Springer and Stapleton, Ben’s Reserve Pinot Noir 2017

Today’s wine is from the Czech Republic. Now if like me the first thing you think about drinking and the Czech Republic is a beer you would be right. The Czech town of Plzeň is the birthplace of one of the world’s most popular styles of beer, Pilsner. This is the definitive crisp, clear, refreshing, and very easy-to-drink lager. But there are also some really interesting and really good wines being made in the Czech Republic and they are well worth searching out. Many of the country’s vineyards were destroyed during Soviet occupation so the vineyards and winemaking are a relatively new phenomenon.

The largest wine-producing area is called Moravia which is in the southernmost part of the Czech Republic on the border with Austria. The cool climate means that Czech red wines tend to be lower in tannin and lighter in body than say Italian or Spanish reds grown in warmer climates. Depending on the location of the vineyard and local climatic conditions the wines may be relatively high in acid and with slightly lower alcohol levels than expected. The style of wines made in the Czech Republic often reflects the local microclimates, soil types, and terroir.

Ben’s Reserve Pinot Noir 2017

My choice is a delicious Pinot Noir. Now when wine drinkers think of Pinot Noir, they usually associate it with Burgundy and California and Oregon in the USA. But a Pinot Noir from Moravia has won the prestigious Mondial des Pinots, the world cup if you will for Pinot Noir producers. The Springer and Stapleton vineyard in the Czech Republic was established in 2004. Founded by a former American Ambassador to Prague, keen to promote the local viticulture and a local winemaker in an area south of Brno. The organically grown Pinot Noir grapes make up 75% of the vineyard planting and the aim is to make fine Burgundy-style wines.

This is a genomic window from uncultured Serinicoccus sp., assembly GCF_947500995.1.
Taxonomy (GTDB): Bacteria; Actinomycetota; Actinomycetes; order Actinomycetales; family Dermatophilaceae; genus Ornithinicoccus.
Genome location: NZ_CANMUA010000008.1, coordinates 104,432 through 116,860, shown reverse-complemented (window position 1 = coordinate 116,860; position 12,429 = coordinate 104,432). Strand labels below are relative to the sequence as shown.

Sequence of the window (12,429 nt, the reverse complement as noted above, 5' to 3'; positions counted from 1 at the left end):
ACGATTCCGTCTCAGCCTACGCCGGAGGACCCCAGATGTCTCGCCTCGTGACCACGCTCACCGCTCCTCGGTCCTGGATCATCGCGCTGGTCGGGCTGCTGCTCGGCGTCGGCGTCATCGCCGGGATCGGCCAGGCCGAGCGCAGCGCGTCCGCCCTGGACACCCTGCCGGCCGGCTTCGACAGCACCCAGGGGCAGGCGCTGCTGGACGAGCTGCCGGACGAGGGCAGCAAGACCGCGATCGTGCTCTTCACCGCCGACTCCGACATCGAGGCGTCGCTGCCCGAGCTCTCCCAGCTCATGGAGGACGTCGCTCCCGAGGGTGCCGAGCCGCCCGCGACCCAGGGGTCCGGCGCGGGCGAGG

Aromas of red cherry and plum are backed by lots of similar fruity flavours and vanilla and soft spice coming from the wine’s maturation in French oak barrels. The wine has moderate tannins and a helpful acidity. While there is not a great finish there is some complexity, and the finished product is soft and easily drinkable. A really pleasant surprise and a very pleasant drink.

Grape variety                                 Pinot Noir

Country of origin                           Czech Republic

Region                                             Moravia

Vintage                                            2017

Alcohol                                            12.5%


The vineyards are organic and adhere to biodynamic and natural methods of viticulture and production including minimal use of sulphur dioxide.

Published by Christian Gott - An Island Chef

I am a food and drink writer, chef, one-time publican and restaurant manager, and qualified ASET trainer with over thirty years of experience in hospitality. I now live and work in the Channel Islands with my beautiful family. I’ve worked on six islands and in probably just about every type of business you can imagine, from beachside burger joints to world-famous pizza restaurants and in more than a few really good food pubs, historic country inns, and a former RAC Blue Riband UK Hotel of the Year. I have helped to create a small informal dinning group, been a group executive chef for eighteen diverse bars and eateries, demonstrated at food festivals, and contributed to the Real Food Festival Cookery Book, national and local publications, and podcasts. I am a proud member of the Guild of Food Writers and the British Guild of Beer Writers.

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